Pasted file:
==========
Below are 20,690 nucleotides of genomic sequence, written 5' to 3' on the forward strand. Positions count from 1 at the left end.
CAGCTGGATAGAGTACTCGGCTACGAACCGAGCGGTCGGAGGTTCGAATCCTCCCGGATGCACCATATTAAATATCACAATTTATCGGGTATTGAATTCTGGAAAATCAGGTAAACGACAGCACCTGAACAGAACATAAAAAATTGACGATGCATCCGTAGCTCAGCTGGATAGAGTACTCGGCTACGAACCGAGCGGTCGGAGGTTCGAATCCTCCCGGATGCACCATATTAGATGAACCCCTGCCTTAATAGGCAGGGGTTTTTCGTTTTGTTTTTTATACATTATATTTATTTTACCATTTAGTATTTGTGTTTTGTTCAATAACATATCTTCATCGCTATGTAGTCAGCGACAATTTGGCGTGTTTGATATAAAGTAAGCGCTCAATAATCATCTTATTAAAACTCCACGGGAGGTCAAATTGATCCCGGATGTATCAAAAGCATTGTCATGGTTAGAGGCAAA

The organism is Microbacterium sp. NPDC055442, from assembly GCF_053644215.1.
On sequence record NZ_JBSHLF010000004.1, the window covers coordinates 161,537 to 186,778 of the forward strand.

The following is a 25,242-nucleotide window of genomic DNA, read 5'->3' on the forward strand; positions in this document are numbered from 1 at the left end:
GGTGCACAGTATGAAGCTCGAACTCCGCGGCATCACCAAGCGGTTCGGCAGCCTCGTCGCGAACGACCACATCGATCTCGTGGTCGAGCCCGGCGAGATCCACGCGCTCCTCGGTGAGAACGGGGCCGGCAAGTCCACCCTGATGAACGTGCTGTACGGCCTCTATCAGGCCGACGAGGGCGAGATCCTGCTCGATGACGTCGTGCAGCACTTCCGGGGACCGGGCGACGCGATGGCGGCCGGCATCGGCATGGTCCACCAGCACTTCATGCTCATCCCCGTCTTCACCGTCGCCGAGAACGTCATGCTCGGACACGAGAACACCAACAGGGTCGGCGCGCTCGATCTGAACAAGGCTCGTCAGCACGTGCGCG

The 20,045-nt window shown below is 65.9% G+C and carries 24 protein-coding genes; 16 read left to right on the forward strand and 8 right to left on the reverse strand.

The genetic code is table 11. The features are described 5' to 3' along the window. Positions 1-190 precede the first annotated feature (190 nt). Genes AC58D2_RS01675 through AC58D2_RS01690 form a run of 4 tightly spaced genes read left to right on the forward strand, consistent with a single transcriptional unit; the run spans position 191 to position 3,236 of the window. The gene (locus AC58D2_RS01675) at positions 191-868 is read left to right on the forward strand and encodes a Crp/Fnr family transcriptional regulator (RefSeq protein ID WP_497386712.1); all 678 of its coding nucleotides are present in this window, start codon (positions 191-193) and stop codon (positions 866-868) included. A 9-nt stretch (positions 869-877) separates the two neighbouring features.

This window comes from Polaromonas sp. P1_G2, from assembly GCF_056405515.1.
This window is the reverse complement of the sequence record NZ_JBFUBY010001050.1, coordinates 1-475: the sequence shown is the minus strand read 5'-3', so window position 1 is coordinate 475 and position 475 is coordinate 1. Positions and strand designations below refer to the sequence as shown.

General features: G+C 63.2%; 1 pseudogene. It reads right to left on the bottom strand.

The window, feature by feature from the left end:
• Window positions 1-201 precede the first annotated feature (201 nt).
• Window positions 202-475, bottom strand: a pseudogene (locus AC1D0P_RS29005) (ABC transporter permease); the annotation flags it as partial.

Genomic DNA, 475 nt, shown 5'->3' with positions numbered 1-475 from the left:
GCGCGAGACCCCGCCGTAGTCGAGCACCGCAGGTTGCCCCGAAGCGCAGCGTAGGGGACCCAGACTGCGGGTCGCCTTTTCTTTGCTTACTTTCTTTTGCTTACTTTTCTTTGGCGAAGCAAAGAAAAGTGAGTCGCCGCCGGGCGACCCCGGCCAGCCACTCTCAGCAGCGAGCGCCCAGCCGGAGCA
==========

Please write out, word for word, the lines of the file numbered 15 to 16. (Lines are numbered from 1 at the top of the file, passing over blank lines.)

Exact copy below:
Genomic DNA, 475 nt, shown 5'->3' with positions numbered 1-475 from the left:
GCGCGAGACCCCGCCGTAGTCGAGCACCGCAGGTTGCCCCGAAGCGCAGCGTAGGGGACCCAGACTGCGGGTCGCCTTTTCTTTGCTTACTTTCTTTTGCTTACTTTTCTTTGGCGAAGCAAAGAAAAGTGAGTCGCCGCCGGGCGACCCCGGCCAGCCACTCTCAGCAGCGAGCGCCCAGCCGGAGCA